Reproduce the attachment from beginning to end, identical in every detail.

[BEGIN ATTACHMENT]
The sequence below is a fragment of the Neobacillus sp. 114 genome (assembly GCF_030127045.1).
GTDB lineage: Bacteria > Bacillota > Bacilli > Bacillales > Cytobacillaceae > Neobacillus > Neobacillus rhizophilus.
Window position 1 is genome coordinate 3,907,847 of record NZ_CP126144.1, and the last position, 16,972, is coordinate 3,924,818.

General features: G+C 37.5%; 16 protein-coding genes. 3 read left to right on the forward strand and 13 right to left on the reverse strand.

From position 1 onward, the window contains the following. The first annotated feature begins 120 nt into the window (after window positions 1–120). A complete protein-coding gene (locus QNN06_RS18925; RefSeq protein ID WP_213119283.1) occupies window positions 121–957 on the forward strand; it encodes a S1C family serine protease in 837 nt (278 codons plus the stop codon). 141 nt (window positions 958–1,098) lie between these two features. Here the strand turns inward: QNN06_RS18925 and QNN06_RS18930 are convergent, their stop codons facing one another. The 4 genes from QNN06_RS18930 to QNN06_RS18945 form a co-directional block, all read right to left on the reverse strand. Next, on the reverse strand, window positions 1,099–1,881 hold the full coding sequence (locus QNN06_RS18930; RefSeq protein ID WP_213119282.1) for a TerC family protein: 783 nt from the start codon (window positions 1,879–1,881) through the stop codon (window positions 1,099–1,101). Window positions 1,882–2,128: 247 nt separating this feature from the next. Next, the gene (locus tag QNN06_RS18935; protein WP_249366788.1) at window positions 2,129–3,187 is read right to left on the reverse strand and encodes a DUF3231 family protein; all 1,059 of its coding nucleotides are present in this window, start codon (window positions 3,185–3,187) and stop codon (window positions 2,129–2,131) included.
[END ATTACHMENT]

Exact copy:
The sequence below is a fragment of the Neobacillus sp. 114 genome (assembly GCF_030127045.1).
GTDB lineage: Bacteria > Bacillota > Bacilli > Bacillales > Cytobacillaceae > Neobacillus > Neobacillus rhizophilus.
Window position 1 is genome coordinate 3,907,847 of record NZ_CP126144.1, and the last position, 16,972, is coordinate 3,924,818.

General features: G+C 37.5%; 16 protein-coding genes. 3 read left to right on the forward strand and 13 right to left on the reverse strand.

From position 1 onward, the window contains the following. The first annotated feature begins 120 nt into the window (after window positions 1–120). A complete protein-coding gene (locus QNN06_RS18925; RefSeq protein ID WP_213119283.1) occupies window positions 121–957 on the forward strand; it encodes a S1C family serine protease in 837 nt (278 codons plus the stop codon). 141 nt (window positions 958–1,098) lie between these two features. Here the strand turns inward: QNN06_RS18925 and QNN06_RS18930 are convergent, their stop codons facing one another. The 4 genes from QNN06_RS18930 to QNN06_RS18945 form a co-directional block, all read right to left on the reverse strand. Next, on the reverse strand, window positions 1,099–1,881 hold the full coding sequence (locus QNN06_RS18930; RefSeq protein ID WP_213119282.1) for a TerC family protein: 783 nt from the start codon (window positions 1,879–1,881) through the stop codon (window positions 1,099–1,101). Window positions 1,882–2,128: 247 nt separating this feature from the next. Next, the gene (locus tag QNN06_RS18935; protein WP_249366788.1) at window positions 2,129–3,187 is read right to left on the reverse strand and encodes a DUF3231 family protein; all 1,059 of its coding nucleotides are present in this window, start codon (window positions 3,185–3,187) and stop codon (window positions 2,129–2,131) included.